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C++ and MySQL for the server


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#1 MisterVicodin   Members   -  Reputation: 107

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Posted 02 April 2013 - 11:24 PM

Is it secure and fast for me to make my C++ DirectX10 game retrieve data from my MySQL server via SQL queries that are run inside the client?



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#2 SimonForsman   Crossbones+   -  Reputation: 6112

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Posted 03 April 2013 - 02:22 AM

retrieving data is "secure" as long as you don't need to restrict in detail what data the client has access to. (having the client fetch for example a list of news directly from a SQL server is safe if the account used by the client is restricted to SELECTs on that specific table), it would probably be faster to use a cache layer between the SQL server and the client though.

 

Any semi-competent user will be able to retrieve the MySQL account used by the client and run their own queries with whatever permissions that account has, if you intend to use the SQL server to allow clients to modify and share the game state in a multiplayer game then no, it will be extremely insecure, and if the updates are frequent, very slow.


Edited by SimonForsman, 03 April 2013 - 02:26 AM.

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#3 hplus0603   Moderators   -  Reputation: 5310

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Posted 03 April 2013 - 11:50 AM

No, it is going to be neither fast nor secure to let a database be exposed to the greater Internet. One role of application servers is to filter the kinds of requests that a client will make, and turn them into sanitized back-end queries. There is not sufficient capabilities in SQL servers to do this; that's not what they're for.

Separately, for a real-time game, most developers end up reading the important data into RAM in a persistent process in the application server (call it "game server") and only write back to the database on occasional snapshots or specific events. This is usually done for efficiency purposes.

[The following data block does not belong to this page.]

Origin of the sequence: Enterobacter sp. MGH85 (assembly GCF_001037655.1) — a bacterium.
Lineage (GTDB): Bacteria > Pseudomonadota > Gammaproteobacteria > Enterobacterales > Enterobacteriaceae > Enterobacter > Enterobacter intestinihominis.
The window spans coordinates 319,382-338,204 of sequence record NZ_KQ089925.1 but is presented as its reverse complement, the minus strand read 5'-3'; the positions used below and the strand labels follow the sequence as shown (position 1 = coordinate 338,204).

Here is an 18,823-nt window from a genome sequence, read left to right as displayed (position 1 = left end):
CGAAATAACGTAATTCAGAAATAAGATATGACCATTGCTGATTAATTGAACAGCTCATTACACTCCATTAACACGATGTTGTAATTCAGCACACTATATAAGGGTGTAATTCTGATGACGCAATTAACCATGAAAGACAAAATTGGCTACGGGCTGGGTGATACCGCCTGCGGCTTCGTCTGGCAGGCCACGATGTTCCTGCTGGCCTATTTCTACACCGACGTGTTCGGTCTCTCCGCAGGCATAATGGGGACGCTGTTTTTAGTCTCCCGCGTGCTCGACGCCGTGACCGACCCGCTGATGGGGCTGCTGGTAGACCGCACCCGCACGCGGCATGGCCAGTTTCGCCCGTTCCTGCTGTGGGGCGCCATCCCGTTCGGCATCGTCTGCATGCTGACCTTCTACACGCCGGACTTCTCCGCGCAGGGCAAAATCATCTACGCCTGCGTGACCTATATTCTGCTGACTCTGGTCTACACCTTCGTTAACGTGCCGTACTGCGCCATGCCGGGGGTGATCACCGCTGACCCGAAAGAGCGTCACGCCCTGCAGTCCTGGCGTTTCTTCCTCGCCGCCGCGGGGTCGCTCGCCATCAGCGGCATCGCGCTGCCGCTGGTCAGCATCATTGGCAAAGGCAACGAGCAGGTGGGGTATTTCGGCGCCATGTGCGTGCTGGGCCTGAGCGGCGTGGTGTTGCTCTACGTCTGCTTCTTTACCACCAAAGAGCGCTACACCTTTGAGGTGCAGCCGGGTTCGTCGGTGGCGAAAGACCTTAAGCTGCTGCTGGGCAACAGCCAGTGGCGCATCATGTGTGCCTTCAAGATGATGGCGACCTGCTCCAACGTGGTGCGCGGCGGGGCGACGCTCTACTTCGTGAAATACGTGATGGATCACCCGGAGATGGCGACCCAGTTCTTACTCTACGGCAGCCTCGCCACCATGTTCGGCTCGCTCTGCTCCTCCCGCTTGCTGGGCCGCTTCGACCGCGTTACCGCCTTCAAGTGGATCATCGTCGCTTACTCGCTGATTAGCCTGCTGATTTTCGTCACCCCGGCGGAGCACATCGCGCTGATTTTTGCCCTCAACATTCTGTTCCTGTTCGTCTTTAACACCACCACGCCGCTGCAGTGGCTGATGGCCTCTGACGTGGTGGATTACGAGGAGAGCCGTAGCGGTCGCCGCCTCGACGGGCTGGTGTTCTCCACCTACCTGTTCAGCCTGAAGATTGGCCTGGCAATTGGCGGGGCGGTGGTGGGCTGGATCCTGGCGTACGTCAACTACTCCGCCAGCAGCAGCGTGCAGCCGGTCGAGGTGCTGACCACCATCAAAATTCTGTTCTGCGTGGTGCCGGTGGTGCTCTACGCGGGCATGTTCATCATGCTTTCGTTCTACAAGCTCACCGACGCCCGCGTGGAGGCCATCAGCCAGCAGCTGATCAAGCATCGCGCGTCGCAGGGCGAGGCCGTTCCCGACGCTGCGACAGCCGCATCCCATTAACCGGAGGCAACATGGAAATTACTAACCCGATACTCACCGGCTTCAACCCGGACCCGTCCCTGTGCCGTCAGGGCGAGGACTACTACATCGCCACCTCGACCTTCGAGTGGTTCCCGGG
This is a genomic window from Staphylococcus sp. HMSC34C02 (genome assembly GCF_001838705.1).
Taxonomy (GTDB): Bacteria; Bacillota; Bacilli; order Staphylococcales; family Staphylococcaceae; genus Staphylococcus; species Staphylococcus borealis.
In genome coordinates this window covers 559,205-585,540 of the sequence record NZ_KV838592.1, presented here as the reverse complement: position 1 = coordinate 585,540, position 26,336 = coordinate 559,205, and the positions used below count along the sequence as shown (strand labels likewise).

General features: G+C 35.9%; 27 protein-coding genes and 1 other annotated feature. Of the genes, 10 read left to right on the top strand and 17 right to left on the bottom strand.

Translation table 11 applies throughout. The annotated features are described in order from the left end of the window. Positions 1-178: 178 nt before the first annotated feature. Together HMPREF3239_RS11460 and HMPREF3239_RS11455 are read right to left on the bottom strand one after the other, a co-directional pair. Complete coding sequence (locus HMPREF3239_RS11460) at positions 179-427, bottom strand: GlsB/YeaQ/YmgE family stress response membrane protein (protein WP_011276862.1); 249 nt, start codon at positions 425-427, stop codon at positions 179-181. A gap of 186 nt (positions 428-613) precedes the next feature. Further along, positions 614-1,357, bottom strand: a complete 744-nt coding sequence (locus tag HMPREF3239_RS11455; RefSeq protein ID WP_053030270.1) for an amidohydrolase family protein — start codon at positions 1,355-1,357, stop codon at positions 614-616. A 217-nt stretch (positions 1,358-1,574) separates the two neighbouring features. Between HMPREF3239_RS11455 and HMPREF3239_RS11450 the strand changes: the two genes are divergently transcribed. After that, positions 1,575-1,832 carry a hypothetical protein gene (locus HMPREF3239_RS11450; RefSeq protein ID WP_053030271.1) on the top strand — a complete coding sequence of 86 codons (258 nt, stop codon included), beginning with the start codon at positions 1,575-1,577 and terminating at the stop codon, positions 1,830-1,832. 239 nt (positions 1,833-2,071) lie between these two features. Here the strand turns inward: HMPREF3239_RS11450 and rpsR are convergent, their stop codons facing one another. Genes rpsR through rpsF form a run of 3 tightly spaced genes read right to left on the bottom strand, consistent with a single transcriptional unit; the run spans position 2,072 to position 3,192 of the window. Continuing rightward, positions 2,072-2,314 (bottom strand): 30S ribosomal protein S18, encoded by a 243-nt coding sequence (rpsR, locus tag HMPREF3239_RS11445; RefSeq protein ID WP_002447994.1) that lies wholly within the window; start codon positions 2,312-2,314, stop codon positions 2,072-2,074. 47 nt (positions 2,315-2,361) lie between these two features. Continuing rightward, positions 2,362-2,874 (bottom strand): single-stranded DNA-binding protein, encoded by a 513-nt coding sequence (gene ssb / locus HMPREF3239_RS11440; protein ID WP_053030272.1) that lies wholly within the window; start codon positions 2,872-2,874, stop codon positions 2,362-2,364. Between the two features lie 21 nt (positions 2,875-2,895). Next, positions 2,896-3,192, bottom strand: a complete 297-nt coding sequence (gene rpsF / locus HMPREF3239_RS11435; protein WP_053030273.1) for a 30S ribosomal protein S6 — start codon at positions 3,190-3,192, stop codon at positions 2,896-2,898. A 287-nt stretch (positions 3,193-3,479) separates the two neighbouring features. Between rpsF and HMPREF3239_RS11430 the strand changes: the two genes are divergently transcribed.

enum Bool { True, False, FileNotFound };

#4 markr   Crossbones+   -  Reputation: 1653

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Posted 03 April 2013 - 03:54 PM

Definitely not; it is possible to do an effective DoS attack on a MySQL server even without access to any tables at all. You need to put a layer in between MySQL and the big, bad world.



#5 MisterVicodin   Members   -  Reputation: 107

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Posted 04 April 2013 - 07:39 PM

So how can i securely transfer data from my SQL server to the program/video game?



#6 hplus0603   Moderators   -  Reputation: 5310

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Posted 04 April 2013 - 11:52 PM

I already suggested how this is done: You create a game server (application server) that talks to the database, and provides the necessary view of the data to the client.
Separately, it accepts requests from the client, computes the result of those requests, and returns the authoritative response to the client, as well as stores important outcomes back into the database.